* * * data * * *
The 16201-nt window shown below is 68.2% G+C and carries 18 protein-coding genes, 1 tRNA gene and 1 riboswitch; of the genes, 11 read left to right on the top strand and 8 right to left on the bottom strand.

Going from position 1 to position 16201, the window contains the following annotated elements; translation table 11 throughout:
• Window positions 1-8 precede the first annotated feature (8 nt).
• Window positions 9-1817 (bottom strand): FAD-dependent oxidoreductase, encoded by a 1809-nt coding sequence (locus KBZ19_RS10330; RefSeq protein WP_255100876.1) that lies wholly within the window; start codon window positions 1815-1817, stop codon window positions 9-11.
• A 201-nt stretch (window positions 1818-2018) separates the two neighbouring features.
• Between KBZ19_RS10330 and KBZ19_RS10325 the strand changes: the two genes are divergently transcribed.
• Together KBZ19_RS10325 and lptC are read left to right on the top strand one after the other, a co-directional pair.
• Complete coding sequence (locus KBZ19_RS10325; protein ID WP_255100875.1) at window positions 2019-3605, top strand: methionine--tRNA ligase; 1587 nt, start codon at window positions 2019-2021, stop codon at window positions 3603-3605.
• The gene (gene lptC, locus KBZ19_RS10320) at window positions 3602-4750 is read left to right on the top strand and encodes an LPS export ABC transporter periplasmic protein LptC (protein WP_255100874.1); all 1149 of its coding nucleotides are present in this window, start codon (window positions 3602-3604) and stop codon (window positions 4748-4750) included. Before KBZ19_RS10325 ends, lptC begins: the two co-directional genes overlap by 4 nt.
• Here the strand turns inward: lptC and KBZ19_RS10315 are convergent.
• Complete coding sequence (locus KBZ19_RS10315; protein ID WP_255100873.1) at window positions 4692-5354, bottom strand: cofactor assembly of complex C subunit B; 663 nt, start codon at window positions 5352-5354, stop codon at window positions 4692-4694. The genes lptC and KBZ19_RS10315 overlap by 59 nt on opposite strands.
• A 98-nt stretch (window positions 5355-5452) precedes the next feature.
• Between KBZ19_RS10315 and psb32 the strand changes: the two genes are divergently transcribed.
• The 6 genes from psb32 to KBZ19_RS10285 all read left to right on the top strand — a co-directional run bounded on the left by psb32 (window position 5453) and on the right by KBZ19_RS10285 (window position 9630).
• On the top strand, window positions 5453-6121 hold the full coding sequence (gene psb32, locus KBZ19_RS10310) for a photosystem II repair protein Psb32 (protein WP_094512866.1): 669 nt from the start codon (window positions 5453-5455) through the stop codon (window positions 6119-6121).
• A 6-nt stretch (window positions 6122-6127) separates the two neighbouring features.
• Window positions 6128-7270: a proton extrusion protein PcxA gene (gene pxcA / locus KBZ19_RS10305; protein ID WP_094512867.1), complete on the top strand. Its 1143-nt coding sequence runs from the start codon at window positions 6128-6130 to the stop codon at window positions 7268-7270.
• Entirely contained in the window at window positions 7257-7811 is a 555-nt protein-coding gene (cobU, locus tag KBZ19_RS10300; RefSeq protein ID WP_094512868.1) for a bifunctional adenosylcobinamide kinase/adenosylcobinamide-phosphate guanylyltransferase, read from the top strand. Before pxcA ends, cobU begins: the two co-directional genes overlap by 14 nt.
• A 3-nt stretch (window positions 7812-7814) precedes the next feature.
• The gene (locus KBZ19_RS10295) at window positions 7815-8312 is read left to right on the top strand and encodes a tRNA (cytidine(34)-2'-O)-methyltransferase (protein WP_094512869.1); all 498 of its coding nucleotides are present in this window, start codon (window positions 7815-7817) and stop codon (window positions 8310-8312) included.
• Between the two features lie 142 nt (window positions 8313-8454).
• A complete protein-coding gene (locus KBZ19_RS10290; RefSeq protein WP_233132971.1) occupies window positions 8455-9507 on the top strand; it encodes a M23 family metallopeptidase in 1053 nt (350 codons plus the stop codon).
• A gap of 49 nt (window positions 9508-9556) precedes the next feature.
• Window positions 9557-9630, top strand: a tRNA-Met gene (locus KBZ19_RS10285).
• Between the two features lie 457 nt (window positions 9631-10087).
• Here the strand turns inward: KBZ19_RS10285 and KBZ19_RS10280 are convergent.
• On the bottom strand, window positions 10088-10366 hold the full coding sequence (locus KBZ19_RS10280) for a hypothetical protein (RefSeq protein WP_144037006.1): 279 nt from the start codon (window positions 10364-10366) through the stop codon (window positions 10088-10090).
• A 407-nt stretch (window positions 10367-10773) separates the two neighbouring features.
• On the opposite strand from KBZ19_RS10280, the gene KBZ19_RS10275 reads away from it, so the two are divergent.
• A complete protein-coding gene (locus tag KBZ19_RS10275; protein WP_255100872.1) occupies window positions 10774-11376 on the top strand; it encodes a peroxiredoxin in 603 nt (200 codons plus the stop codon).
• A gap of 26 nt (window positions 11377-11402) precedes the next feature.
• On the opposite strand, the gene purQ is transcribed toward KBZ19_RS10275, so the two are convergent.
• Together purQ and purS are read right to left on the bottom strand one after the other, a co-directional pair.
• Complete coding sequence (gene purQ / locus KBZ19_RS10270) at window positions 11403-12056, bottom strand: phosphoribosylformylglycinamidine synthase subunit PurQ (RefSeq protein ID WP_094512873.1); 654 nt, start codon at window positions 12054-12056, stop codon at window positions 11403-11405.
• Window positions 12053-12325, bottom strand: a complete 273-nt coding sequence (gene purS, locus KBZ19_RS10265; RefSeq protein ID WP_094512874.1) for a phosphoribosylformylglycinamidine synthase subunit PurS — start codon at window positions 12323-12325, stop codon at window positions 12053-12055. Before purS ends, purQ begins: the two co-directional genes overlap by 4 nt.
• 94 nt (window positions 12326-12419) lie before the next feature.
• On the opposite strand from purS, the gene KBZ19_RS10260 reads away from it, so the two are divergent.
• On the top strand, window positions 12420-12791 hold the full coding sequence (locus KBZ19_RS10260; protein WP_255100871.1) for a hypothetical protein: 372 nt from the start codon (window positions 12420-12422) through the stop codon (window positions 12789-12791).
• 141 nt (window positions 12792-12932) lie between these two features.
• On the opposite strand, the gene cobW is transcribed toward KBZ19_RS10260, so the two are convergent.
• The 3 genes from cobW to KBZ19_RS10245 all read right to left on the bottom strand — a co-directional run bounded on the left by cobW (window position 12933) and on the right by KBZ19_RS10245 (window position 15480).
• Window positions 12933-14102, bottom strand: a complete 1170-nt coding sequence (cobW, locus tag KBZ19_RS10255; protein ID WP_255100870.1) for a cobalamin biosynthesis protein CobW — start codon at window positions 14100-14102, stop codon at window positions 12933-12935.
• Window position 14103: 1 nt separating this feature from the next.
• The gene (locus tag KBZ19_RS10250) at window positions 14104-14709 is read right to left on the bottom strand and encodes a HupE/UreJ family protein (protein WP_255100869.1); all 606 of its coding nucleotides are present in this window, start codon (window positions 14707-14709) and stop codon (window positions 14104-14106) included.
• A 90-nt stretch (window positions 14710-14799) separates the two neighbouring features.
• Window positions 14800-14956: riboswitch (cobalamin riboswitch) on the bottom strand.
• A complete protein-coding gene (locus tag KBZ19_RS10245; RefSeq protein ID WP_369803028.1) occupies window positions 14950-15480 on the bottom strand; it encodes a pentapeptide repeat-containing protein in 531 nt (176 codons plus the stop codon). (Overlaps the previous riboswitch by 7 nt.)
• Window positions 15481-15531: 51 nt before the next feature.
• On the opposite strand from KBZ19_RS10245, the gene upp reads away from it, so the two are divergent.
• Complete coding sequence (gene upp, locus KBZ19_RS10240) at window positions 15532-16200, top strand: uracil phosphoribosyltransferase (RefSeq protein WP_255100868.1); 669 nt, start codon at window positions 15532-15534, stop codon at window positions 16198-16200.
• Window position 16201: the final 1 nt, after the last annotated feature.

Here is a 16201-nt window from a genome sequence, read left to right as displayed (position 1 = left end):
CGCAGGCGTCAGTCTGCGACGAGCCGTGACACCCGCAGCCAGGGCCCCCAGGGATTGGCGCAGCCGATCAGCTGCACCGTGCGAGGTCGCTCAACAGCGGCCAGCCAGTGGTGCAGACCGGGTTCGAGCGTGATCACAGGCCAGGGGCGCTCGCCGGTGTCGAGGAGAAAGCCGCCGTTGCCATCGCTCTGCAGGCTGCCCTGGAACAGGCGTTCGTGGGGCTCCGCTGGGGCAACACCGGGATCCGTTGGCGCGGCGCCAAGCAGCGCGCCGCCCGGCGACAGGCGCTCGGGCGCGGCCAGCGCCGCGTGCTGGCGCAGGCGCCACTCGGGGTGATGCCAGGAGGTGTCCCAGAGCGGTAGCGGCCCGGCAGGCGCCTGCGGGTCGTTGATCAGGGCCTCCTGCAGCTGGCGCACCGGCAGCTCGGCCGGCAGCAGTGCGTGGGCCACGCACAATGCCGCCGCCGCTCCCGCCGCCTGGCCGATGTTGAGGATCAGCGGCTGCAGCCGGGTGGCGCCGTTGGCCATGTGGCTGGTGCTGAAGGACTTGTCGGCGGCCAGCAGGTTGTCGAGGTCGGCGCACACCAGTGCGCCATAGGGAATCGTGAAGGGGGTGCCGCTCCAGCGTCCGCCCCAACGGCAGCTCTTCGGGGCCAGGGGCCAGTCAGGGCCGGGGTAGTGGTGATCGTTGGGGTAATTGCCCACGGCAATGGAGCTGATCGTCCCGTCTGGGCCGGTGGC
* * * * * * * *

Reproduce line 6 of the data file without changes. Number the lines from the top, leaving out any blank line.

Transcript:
• Between KBZ19_RS10330 and KBZ19_RS10325 the strand changes: the two genes are divergently transcribed.